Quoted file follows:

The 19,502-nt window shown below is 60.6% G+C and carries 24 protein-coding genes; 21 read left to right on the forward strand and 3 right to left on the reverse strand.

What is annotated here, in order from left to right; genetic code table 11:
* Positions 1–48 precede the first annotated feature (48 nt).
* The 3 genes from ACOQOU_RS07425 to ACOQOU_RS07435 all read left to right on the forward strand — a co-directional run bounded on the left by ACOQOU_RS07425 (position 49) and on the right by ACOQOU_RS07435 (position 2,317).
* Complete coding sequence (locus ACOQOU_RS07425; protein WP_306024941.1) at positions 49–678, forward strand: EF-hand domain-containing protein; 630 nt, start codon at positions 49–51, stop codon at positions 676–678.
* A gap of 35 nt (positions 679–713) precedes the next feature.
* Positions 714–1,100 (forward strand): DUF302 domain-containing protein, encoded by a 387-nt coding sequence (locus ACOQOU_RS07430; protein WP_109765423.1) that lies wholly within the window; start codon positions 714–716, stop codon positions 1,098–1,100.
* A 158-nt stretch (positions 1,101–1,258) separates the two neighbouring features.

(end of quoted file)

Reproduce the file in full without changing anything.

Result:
The 19,502-nt window shown below is 60.6% G+C and carries 24 protein-coding genes; 21 read left to right on the forward strand and 3 right to left on the reverse strand.

What is annotated here, in order from left to right; genetic code table 11:
* Positions 1–48 precede the first annotated feature (48 nt).
* The 3 genes from ACOQOU_RS07425 to ACOQOU_RS07435 all read left to right on the forward strand — a co-directional run bounded on the left by ACOQOU_RS07425 (position 49) and on the right by ACOQOU_RS07435 (position 2,317).
* Complete coding sequence (locus ACOQOU_RS07425; protein WP_306024941.1) at positions 49–678, forward strand: EF-hand domain-containing protein; 630 nt, start codon at positions 49–51, stop codon at positions 676–678.
* A gap of 35 nt (positions 679–713) precedes the next feature.
* Positions 714–1,100 (forward strand): DUF302 domain-containing protein, encoded by a 387-nt coding sequence (locus ACOQOU_RS07430; protein WP_109765423.1) that lies wholly within the window; start codon positions 714–716, stop codon positions 1,098–1,100.
* A 158-nt stretch (positions 1,101–1,258) separates the two neighbouring features.